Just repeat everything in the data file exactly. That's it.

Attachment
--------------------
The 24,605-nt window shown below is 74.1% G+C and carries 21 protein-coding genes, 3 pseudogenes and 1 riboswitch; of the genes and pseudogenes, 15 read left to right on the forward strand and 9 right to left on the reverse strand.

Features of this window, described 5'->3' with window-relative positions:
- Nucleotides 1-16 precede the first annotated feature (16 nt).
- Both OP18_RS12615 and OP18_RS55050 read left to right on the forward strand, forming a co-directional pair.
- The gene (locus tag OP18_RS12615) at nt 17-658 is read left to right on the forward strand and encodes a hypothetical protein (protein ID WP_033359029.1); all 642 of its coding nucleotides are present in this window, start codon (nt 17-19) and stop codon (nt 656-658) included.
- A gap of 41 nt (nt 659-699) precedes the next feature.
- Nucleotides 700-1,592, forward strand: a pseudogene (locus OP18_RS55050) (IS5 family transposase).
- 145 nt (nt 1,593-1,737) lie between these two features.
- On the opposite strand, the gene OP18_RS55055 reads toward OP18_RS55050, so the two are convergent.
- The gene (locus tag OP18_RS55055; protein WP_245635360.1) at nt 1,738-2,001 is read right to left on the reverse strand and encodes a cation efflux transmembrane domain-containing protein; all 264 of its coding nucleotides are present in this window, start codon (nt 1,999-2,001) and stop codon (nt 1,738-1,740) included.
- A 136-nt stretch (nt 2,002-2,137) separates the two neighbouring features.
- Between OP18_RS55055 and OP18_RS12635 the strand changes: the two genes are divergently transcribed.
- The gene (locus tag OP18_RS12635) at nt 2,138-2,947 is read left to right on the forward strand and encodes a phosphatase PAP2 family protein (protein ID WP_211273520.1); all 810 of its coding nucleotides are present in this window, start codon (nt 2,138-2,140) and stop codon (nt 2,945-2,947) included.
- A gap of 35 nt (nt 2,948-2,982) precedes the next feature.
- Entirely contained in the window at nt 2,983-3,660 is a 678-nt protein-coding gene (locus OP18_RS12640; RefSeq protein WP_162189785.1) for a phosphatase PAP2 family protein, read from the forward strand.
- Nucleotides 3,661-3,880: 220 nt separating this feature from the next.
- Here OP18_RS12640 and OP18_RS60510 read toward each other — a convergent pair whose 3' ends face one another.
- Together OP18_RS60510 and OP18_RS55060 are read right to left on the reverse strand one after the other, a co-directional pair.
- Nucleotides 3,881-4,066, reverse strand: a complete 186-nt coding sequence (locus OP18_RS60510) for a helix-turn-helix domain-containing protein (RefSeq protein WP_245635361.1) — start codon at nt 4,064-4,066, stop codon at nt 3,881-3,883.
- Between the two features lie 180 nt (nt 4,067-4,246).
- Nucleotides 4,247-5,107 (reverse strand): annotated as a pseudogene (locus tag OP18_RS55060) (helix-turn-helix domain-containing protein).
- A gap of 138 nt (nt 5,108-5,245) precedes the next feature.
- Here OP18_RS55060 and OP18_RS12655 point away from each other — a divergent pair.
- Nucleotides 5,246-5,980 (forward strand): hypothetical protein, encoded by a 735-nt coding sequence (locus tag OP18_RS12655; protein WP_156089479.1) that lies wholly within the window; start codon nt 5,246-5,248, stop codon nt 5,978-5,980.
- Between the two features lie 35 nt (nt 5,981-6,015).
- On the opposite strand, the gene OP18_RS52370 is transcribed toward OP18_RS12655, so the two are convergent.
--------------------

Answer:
The 24,605-nt window shown below is 74.1% G+C and carries 21 protein-coding genes, 3 pseudogenes and 1 riboswitch; of the genes and pseudogenes, 15 read left to right on the forward strand and 9 right to left on the reverse strand.

Features of this window, described 5'->3' with window-relative positions:
- Nucleotides 1-16 precede the first annotated feature (16 nt).
- Both OP18_RS12615 and OP18_RS55050 read left to right on the forward strand, forming a co-directional pair.
- The gene (locus tag OP18_RS12615) at nt 17-658 is read left to right on the forward strand and encodes a hypothetical protein (protein ID WP_033359029.1); all 642 of its coding nucleotides are present in this window, start codon (nt 17-19) and stop codon (nt 656-658) included.
- A gap of 41 nt (nt 659-699) precedes the next feature.
- Nucleotides 700-1,592, forward strand: a pseudogene (locus OP18_RS55050) (IS5 family transposase).
- 145 nt (nt 1,593-1,737) lie between these two features.
- On the opposite strand, the gene OP18_RS55055 reads toward OP18_RS55050, so the two are convergent.
- The gene (locus tag OP18_RS55055; protein WP_245635360.1) at nt 1,738-2,001 is read right to left on the reverse strand and encodes a cation efflux transmembrane domain-containing protein; all 264 of its coding nucleotides are present in this window, start codon (nt 1,999-2,001) and stop codon (nt 1,738-1,740) included.
- A 136-nt stretch (nt 2,002-2,137) separates the two neighbouring features.
- Between OP18_RS55055 and OP18_RS12635 the strand changes: the two genes are divergently transcribed.
- The gene (locus tag OP18_RS12635) at nt 2,138-2,947 is read left to right on the forward strand and encodes a phosphatase PAP2 family protein (protein ID WP_211273520.1); all 810 of its coding nucleotides are present in this window, start codon (nt 2,138-2,140) and stop codon (nt 2,945-2,947) included.
- A gap of 35 nt (nt 2,948-2,982) precedes the next feature.
- Entirely contained in the window at nt 2,983-3,660 is a 678-nt protein-coding gene (locus OP18_RS12640; RefSeq protein WP_162189785.1) for a phosphatase PAP2 family protein, read from the forward strand.
- Nucleotides 3,661-3,880: 220 nt separating this feature from the next.
- Here OP18_RS12640 and OP18_RS60510 read toward each other — a convergent pair whose 3' ends face one another.
- Together OP18_RS60510 and OP18_RS55060 are read right to left on the reverse strand one after the other, a co-directional pair.
- Nucleotides 3,881-4,066, reverse strand: a complete 186-nt coding sequence (locus OP18_RS60510) for a helix-turn-helix domain-containing protein (RefSeq protein WP_245635361.1) — start codon at nt 4,064-4,066, stop codon at nt 3,881-3,883.
- Between the two features lie 180 nt (nt 4,067-4,246).
- Nucleotides 4,247-5,107 (reverse strand): annotated as a pseudogene (locus tag OP18_RS55060) (helix-turn-helix domain-containing protein).
- A gap of 138 nt (nt 5,108-5,245) precedes the next feature.
- Here OP18_RS55060 and OP18_RS12655 point away from each other — a divergent pair.
- Nucleotides 5,246-5,980 (forward strand): hypothetical protein, encoded by a 735-nt coding sequence (locus tag OP18_RS12655; protein WP_156089479.1) that lies wholly within the window; start codon nt 5,246-5,248, stop codon nt 5,978-5,980.
- Between the two features lie 35 nt (nt 5,981-6,015).
- On the opposite strand, the gene OP18_RS52370 is transcribed toward OP18_RS12655, so the two are convergent.